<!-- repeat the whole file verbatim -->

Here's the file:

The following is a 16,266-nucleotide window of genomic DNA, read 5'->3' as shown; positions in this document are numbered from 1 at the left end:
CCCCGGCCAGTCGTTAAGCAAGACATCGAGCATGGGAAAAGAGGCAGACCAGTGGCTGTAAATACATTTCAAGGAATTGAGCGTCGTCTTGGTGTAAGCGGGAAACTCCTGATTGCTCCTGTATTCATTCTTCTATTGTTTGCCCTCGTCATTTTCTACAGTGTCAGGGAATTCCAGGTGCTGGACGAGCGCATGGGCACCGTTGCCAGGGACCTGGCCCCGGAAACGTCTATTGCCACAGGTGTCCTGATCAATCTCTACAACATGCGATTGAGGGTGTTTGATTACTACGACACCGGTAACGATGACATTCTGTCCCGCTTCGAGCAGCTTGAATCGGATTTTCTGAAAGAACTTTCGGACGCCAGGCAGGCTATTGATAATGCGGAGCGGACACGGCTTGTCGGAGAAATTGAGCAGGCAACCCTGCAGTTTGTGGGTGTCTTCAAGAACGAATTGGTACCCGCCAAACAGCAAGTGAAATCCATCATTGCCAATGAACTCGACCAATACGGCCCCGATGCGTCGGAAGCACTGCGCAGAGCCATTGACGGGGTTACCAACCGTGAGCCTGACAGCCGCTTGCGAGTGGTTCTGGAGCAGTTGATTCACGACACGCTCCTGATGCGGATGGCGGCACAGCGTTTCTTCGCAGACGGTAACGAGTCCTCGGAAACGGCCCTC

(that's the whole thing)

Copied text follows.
The following is a 16,266-nucleotide window of genomic DNA, read 5'->3' as shown; positions in this document are numbered from 1 at the left end:
CCCCGGCCAGTCGTTAAGCAAGACATCGAGCATGGGAAAAGAGGCAGACCAGTGGCTGTAAATACATTTCAAGGAATTGAGCGTCGTCTTGGTGTAAGCGGGAAACTCCTGATTGCTCCTGTATTCATTCTTCTATTGTTTGCCCTCGTCATTTTCTACAGTGTCAGGGAATTCCAGGTGCTGGACGAGCGCATGGGCACCGTTGCCAGGGACCTGGCCCCGGAAACGTCTATTGCCACAGGTGTCCTGATCAATCTCTACAACATGCGATTGAGGGTGTTTGATTACTACGACACCGGTAACGATGACATTCTGTCCCGCTTCGAGCAGCTTGAATCGGATTTTCTGAAAGAACTTTCGGACGCCAGGCAGGCTATTGATAATGCGGAGCGGACACGGCTTGTCGGAGAAATTGAGCAGGCAACCCTGCAGTTTGTGGGTGTCTTCAAGAACGAATTGGTACCCGCCAAACAGCAAGTGAAATCCATCATTGCCAATGAACTCGACCAATACGGCCCCGATGCGTCGGAAGCACTGCGCAGAGCCATTGACGGGGTTACCAACCGTGAGCCTGACAGCCGCTTGCGAGTGGTTCTGGAGCAGTTGATTCACGACACGCTCCTGATGCGGATGGCGGCACAGCGTTTCTTCGCAGACGGTAACGAGTCCTCGGAAACGGCCCTC